Eighteen people thought by law enforcement officials to be connected with a Mexican drug cartel have been indicted by a grand jury on suspicion of involvement in a methamphetamine conspiracy that involved using a rural Douglas County home as a manufacturing hub.
Eliser Lopez-Arenas, Raul Vidal Ramirez-Flores, Humberto Rascon-Frias, Jose Eduardo Lopez-Ruiz, Juan Martin Gonzalez-Bartolo, Fidel Carlos Zavala, Ezequiel Olivas-Yanez, Benito Olivas-Yanez, Monica Ortiz-Soto, Miguel Angel Corona-Monjo, Eugenio Garcia-Estrada, Crystal Ann Cook, Stephen Eugene Rowlette, Jose Alejandro Ruiz, Alejandro Santos-Valderama, Miguel Angel Lopez-Garcia, Elsie Romero and Manuel Lopez-Deharo.
Ezequiel Olivas-Yanez is one of 18 people indicted in connection with a methamphetamine conspiracy that law enforcement officials have linked to Mexican drug cartels. Olivas-Yanez is charged with using his residence at 2174 N. 700 Road to distribute and possess methamphetamine
The U.S. Attorney’s Office for the District of Kansas has unsealed an indictment dated Dec. 4. Each of the 18 is charged with multiple counts of conspiring to distribute methamphetamine from July 2011 to Dec. 3 of this year. Some also face other charges.
The indictments follow the early August seizure by the Douglas County Drug Enforcement Unit of nearly 25 pounds of methamphetamine from a house at 2174 N. 700 Road in rural Eudora. The indictment alleges that beginning on about May 1, Ezequiel Olivas-Yanez, Monica Ortiz-Soto and Benito Olivas-Yanez began using the residence to distribute methamphetamine.
Police also seized a 9 mm handgun and several thousand dollars in cash in the August raid. During a news conference unveiling the raid, police estimated that the street value of the drugs was nearly $1 million, making it the largest meth bust ever in the Douglas County area.
At the time, Sgt. Trent McKinley, a Lawrence Police Department spokesman, said investigators had “a clear and direct connection to the Mexican drug cartel. People might think this isn’t happening, but they’re wrong.”
Erik Smith, a Drug Enforcement Administration agent in Kansas City, said such a rural operation would not likely have been detected by the average citizen and such operations would allow those involved to work “out of sight, out of mind.”
But the residents did not go completely unnoticed to neighbors, nor was the August raid the first appearance by law enforcement on the property. Ezequiel Olivas-Yanez was one of two men arrested and charged with felonies related to a cockfighting operation at the residence. Olivas-Yanez pleaded guiltyy and was eventually sentenced to probation in 2011 following a four-year investigation that led to the seizure of 118 gamecocks, 48 hens and three chicks, according to the office of Douglas County District Attorney Charles Branson.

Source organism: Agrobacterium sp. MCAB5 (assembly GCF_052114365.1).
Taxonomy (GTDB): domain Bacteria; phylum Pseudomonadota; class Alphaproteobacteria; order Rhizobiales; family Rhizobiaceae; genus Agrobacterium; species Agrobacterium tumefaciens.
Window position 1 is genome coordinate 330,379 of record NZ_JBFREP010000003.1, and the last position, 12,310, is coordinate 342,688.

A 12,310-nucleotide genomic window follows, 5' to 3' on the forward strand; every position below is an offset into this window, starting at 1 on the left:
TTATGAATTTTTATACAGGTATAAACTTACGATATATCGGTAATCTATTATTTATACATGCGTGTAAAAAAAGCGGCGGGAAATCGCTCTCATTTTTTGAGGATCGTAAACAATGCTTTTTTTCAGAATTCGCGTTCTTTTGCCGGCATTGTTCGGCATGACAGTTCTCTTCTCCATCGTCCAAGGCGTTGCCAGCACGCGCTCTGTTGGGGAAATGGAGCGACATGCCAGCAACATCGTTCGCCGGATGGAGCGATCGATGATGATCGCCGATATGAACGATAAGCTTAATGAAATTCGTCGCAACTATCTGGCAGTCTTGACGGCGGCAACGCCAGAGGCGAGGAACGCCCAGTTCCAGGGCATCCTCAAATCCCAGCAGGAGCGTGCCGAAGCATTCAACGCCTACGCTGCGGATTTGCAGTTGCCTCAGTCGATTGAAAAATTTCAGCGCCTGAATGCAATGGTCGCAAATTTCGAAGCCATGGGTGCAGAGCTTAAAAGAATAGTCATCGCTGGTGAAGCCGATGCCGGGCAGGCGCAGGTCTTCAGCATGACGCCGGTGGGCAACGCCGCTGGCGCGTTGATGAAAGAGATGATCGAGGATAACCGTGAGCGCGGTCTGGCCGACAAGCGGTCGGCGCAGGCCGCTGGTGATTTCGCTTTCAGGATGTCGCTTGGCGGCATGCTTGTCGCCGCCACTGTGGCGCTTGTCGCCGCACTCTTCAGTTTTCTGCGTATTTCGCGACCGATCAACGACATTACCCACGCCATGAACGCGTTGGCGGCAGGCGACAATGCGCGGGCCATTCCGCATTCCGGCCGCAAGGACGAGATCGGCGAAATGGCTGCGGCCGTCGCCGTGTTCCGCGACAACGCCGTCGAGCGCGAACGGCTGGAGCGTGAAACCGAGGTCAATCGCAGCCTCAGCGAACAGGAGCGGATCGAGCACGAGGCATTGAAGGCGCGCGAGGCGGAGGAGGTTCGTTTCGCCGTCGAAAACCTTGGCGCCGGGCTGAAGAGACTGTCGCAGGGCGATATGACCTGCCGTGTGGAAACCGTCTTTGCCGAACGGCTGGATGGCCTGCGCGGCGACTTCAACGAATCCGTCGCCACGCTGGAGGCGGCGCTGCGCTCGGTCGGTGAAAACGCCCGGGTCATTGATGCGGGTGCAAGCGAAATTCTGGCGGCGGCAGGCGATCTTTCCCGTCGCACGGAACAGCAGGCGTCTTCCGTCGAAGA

Next-door neighbor Peggy Brizendine has lived in the house next to the residence since 1994, she said. She said the most recent residents, whom she has not seen since August, moved into the home in the early 2000s. One day, Brizendine said, she noticed “at least 75” 55-gallon blue plastic barrels on her neighbors’ property with chickens tethered to the barrels and just out of reach of one another. She had just sat down for breakfast one morning when she saw a law enforcement officer emerge from under one of her bushes and walk toward her neighbors’ home, she said.
On Thursday afternoon, more than a dozen chickens and two dogs still roamed the property and Brizendine said she thought a caretaker still visited to feed the animals. She is also in contact with the sheriff’s office to report tallies of how many chickens encroach on her property.
“I’d like to see someone come in and bulldoze the place down to make a clean pasture,” she said.
Meanwhile, among the indicted, two men face gun charges.
Miguel Angel Lopez-Garcia, who also goes by the alias “Bombas” and is not a United States citizen, is charged with one count of “possessing firearms in and affecting interstate and foreign commerce.” He is accused of possessing a Springfield Armory 9mm semi-automatic pistol, a Ruger SR9 9mm semi-automatic pistol, a Glock .40 caliber semi-automatic pistol, a Taurus PT840 .40 caliber semi-automatic pistol and a Smith & Wesson .40 caliber semi-automatic pistol. Fidel Carlos Zavala also faces charges. He was charged with one count of possessing a Colt Mark IV .380 caliber handgun in furtherance of conspiring to possess and distribute more than 50 grams of meth.
As part of the indictment, the defendants, if convicted, will also be required to forfeit more than $7 million in U.S. currency.
Barry Grissom, U.S. attorney for the District of Kansas, has requested that trial of the case be held in Kansas City, Kan. No court dates have yet been set in the case.